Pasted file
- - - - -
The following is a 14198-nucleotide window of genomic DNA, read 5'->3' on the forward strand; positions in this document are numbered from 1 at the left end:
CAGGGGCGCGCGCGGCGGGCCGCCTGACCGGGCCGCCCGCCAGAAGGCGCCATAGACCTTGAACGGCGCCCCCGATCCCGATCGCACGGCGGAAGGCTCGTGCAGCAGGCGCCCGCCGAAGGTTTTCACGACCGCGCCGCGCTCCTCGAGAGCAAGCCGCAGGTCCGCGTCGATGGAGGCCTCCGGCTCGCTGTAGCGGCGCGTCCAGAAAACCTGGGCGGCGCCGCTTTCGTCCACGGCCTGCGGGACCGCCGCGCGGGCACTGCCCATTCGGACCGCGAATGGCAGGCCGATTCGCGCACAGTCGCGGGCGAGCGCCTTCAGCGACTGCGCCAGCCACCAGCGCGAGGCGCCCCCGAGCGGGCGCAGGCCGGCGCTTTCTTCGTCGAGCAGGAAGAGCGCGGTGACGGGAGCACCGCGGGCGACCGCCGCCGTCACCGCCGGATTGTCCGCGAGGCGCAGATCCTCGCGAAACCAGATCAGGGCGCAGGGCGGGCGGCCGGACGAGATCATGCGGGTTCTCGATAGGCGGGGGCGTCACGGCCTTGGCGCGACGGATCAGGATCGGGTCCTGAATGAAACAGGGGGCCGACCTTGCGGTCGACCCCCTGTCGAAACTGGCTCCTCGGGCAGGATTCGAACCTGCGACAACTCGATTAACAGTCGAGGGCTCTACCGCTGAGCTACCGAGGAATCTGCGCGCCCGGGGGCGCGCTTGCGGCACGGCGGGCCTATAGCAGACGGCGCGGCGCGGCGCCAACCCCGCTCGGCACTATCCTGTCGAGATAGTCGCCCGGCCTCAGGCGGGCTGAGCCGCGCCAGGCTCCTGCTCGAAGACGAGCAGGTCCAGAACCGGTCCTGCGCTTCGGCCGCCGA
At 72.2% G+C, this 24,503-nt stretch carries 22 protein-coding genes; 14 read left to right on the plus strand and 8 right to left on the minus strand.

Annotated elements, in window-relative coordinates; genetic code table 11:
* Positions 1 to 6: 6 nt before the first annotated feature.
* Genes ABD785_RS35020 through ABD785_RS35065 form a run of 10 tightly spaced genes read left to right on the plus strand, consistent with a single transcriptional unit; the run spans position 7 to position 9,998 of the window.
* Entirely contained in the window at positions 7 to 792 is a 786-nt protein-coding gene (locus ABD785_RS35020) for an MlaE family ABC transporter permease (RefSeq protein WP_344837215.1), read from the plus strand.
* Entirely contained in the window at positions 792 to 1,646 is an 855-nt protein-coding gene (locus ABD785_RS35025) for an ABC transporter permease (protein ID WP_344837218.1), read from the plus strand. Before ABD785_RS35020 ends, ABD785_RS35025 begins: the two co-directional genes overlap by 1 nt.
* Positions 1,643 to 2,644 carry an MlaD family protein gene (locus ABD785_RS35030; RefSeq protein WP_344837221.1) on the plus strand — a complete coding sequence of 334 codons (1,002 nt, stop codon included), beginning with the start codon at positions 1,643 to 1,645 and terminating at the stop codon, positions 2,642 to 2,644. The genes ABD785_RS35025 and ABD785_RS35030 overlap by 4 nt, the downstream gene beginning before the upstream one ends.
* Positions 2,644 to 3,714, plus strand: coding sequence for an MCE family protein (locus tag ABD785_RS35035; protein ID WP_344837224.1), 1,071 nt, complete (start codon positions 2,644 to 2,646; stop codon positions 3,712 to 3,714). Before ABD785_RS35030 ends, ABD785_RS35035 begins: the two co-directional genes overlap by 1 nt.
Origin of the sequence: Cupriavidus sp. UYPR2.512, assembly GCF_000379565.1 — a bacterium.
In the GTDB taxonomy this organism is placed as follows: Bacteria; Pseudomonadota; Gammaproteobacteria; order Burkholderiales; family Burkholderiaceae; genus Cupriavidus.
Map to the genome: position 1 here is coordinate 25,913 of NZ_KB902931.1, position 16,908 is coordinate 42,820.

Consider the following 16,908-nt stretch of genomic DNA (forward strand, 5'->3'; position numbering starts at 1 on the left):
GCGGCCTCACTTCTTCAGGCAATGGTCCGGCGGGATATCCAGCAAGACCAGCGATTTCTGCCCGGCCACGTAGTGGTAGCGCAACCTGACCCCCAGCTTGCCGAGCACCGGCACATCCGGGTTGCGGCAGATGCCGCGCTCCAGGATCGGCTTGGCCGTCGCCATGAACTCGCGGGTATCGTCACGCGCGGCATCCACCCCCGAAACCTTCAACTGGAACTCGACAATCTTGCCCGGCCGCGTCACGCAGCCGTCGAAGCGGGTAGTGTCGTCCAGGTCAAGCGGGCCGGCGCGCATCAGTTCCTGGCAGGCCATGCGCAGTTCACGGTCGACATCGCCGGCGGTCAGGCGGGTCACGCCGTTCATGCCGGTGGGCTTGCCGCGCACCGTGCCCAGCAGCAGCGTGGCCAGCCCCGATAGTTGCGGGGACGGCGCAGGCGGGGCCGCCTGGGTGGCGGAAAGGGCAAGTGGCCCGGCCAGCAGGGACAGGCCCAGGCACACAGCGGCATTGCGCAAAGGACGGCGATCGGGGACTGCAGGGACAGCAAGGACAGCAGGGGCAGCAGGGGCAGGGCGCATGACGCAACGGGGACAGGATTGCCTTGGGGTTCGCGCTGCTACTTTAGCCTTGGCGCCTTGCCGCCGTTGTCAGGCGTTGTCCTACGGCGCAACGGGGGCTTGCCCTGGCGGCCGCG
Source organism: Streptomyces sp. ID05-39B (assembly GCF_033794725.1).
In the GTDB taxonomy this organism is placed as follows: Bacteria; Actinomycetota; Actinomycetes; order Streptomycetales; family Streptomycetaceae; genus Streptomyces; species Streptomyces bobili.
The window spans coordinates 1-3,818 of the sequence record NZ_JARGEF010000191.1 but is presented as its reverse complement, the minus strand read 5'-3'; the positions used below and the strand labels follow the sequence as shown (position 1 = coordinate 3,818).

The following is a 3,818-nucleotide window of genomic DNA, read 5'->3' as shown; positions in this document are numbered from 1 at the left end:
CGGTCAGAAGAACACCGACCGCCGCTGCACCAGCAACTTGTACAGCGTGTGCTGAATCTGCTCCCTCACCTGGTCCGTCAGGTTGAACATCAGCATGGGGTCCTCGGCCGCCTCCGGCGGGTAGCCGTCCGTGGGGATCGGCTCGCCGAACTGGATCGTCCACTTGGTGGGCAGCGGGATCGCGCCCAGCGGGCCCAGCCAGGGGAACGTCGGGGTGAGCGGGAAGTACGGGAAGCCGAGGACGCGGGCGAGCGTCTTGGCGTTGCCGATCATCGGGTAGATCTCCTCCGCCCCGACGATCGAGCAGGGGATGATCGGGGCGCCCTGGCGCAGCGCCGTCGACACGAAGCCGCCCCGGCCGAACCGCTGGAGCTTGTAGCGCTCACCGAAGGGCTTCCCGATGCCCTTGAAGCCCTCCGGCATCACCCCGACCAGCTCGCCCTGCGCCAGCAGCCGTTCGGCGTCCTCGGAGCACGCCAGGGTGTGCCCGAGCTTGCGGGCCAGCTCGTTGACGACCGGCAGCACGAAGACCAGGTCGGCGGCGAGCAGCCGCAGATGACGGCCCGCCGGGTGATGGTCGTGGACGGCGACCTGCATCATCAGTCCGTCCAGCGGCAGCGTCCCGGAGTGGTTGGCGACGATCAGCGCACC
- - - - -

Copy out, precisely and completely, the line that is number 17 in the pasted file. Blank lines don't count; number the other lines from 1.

In the GTDB taxonomy this organism is placed as follows: Bacteria; Actinomycetota; Actinomycetes; order Streptomycetales; family Streptomycetaceae; genus Streptomyces; species Streptomyces bobili.